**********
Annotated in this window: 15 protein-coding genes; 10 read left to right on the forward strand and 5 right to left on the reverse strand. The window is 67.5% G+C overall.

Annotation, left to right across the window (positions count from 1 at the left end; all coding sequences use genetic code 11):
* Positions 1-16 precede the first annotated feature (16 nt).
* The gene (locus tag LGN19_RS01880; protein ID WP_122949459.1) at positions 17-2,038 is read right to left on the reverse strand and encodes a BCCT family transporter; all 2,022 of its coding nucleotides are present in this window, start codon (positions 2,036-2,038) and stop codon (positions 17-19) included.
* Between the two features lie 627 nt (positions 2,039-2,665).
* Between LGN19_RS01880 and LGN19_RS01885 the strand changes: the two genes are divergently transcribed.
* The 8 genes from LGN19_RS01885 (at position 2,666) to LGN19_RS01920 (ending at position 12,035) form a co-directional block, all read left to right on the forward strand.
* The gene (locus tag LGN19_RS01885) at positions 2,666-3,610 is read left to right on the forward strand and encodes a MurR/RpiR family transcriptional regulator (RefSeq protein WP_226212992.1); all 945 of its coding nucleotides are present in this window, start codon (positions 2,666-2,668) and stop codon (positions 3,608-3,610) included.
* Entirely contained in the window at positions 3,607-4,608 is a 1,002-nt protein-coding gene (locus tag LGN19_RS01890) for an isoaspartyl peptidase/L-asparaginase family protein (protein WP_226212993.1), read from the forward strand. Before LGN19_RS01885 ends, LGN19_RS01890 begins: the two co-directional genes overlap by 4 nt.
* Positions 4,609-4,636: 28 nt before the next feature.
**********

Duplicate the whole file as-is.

Annotated in this window: 15 protein-coding genes; 10 read left to right on the forward strand and 5 right to left on the reverse strand. The window is 67.5% G+C overall.

Annotation, left to right across the window (positions count from 1 at the left end; all coding sequences use genetic code 11):
* Positions 1-16 precede the first annotated feature (16 nt).
* The gene (locus tag LGN19_RS01880; protein ID WP_122949459.1) at positions 17-2,038 is read right to left on the reverse strand and encodes a BCCT family transporter; all 2,022 of its coding nucleotides are present in this window, start codon (positions 2,036-2,038) and stop codon (positions 17-19) included.
* Between the two features lie 627 nt (positions 2,039-2,665).
* Between LGN19_RS01880 and LGN19_RS01885 the strand changes: the two genes are divergently transcribed.
* The 8 genes from LGN19_RS01885 (at position 2,666) to LGN19_RS01920 (ending at position 12,035) form a co-directional block, all read left to right on the forward strand.
* The gene (locus tag LGN19_RS01885) at positions 2,666-3,610 is read left to right on the forward strand and encodes a MurR/RpiR family transcriptional regulator (RefSeq protein WP_226212992.1); all 945 of its coding nucleotides are present in this window, start codon (positions 2,666-2,668) and stop codon (positions 3,608-3,610) included.
* Entirely contained in the window at positions 3,607-4,608 is a 1,002-nt protein-coding gene (locus tag LGN19_RS01890) for an isoaspartyl peptidase/L-asparaginase family protein (protein WP_226212993.1), read from the forward strand. Before LGN19_RS01885 ends, LGN19_RS01890 begins: the two co-directional genes overlap by 4 nt.
* Positions 4,609-4,636: 28 nt before the next feature.